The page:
27 April 2004

A Cold Day for a Cold War: Part IV – Overlooking the DMZ and back to Reality

After the infiltration tunnel, it was on to the final stop – Dora Observatory, which has a wonderful view of Kaesong – unfortunately photographs are not allowed from anywhere near the edge where one can see. Instead there is a “photo line” about three five meters back from the wall where pictures can be taken from – an impossibility unless you are like seven feet tall. If there had to be a disappointment of the day, that was it. From the observatory one could see the new road and rail links between the two Koreas, Kaesong and the new Kaesong inter-Korean industrial zone, a really tall statue of Kim Il Sung and the train that was knocked off the tracks at the opening of the Korean War – and hasn’t moved since.

After Dora it was back to Seoul and the real world. It is interesting and somewhat frightening to think that the greater Seoul metropolitan area comprises about half of South Korea’s total population – around 22 million people in and around the city. This is nearly the entire population of the North. But Seoul area is basically slated for devastation of the North ever decided to launch an attack or reprise an attack on the North. The city is just too close to the border. Pyongyang isn’t joking when they threaten they can turn Seoul into a “sea of fire.” BUT, North Korea has no intention of attacking, as the counter strike would end the existence of North Korea as a nation.

Back in Seoul I had coffee (see, my moratorium is off, after two years, while I am in Korea) with a Seoul correspondent who has lived here five years. Some interesting stories to share. We were also briefly (well, if like 20 or 30 minutes is brief) interviewed by University girls working on a project on the internationalization of English. They were all English language and literature majors. It was a bit funny because they expected two foreigners who had little experience in Korea or with communicating with Koreans and instead got the two of us.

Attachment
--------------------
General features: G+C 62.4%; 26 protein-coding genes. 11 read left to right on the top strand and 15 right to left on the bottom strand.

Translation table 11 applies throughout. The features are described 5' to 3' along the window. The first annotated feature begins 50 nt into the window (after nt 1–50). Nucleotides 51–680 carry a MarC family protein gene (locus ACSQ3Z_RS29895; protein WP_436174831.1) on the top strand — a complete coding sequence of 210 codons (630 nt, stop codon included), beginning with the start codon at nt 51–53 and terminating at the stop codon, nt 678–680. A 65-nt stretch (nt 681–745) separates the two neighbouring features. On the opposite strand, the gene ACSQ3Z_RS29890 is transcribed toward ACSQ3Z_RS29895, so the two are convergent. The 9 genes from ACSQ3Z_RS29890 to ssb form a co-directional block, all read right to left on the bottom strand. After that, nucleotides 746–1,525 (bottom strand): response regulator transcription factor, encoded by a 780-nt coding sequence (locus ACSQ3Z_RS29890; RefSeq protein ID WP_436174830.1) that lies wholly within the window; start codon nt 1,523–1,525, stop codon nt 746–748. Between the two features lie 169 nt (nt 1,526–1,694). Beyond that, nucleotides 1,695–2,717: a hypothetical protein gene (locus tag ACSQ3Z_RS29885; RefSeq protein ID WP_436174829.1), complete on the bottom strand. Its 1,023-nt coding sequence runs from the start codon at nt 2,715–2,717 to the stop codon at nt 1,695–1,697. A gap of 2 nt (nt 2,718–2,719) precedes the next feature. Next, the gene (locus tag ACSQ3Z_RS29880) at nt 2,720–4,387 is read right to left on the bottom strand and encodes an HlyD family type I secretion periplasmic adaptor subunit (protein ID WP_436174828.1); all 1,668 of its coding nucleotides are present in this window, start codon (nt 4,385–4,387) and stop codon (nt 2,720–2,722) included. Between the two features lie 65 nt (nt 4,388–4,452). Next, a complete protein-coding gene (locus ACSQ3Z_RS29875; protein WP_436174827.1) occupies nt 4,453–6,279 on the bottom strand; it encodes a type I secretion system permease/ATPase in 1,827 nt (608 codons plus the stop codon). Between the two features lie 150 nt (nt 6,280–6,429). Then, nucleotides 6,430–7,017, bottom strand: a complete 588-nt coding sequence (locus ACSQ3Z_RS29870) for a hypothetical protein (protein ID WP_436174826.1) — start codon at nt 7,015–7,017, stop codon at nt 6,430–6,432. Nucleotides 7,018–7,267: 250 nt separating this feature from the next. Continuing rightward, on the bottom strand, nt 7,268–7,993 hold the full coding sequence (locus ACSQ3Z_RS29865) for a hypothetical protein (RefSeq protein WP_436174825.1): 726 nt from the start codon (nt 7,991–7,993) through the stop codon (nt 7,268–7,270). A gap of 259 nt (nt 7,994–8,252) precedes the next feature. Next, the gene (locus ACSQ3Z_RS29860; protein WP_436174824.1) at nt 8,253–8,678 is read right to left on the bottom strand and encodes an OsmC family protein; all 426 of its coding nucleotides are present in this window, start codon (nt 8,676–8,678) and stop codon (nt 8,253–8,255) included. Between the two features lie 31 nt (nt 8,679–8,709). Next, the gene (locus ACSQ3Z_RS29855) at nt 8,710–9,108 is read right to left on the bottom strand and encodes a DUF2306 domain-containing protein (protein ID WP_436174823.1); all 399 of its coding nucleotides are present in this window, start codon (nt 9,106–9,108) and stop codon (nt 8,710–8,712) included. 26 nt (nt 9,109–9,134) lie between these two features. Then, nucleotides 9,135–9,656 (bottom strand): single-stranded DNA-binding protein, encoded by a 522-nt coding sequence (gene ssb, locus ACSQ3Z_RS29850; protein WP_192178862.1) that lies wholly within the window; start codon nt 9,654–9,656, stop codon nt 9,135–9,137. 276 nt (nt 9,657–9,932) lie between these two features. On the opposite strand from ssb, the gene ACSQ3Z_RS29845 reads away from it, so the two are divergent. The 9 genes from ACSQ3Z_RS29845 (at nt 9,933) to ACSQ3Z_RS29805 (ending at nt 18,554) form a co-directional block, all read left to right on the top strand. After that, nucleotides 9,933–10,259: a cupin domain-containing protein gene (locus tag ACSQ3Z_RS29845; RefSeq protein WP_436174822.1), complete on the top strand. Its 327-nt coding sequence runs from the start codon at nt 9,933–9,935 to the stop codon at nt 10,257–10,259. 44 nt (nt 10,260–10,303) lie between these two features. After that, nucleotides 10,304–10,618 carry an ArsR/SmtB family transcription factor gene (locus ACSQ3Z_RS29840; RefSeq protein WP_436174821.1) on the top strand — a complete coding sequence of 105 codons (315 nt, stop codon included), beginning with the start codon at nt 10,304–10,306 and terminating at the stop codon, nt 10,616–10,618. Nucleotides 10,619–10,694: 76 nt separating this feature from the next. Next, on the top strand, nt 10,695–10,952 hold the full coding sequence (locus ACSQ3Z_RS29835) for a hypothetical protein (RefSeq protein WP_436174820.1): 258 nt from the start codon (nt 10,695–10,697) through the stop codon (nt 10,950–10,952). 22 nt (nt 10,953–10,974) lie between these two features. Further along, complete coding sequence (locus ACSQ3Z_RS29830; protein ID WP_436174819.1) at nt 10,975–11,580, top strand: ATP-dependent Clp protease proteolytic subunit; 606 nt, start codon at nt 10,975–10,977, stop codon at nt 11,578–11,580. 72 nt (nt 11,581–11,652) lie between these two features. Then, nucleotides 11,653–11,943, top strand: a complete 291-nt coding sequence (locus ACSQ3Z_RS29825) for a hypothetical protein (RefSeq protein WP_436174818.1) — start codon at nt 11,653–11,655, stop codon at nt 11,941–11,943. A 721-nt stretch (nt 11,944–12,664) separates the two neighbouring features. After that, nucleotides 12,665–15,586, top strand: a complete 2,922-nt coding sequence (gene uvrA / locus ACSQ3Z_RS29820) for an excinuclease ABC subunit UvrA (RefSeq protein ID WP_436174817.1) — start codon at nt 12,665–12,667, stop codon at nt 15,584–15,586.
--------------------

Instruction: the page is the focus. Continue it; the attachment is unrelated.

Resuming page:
Well, then it was back to the subway, back “home” for the evening, and back to work as well. Tomorrow I have a dinner appointment, Thursday a morning appointment, and somewhere in there I’d like to get to Insadong or to the palaces. I am on a quest for a business card carrying case with a tiger or an old Korean design etched on the cover – but not too expensive. It will be my birthday present, a little belated.

On a totally unrelated note, the Uri Party has come out of its meeting today with a decision not to really name a party ideology but instead to say it is an inclusive, forward-looking reform-minded party, as opposed to the GNP, which the Uri party characterized as Cold War conservatives. If the Uri Party can hold together, and if Roh is exonerated in the Constitutional Court (something that seems increasingly likely), then there may be some changes in Korea, initially in media laws but later in economics, chaebol and labor relations and defense posture.

Oh, one final note before calling it a night. The North Koreans are not the only ones who like to appear bigger and taller. South Korea’s famous (infamous?) “63 story building,” the tallest in South Korea, is actually a bit misnamed, as three of those 63 stories are below ground.

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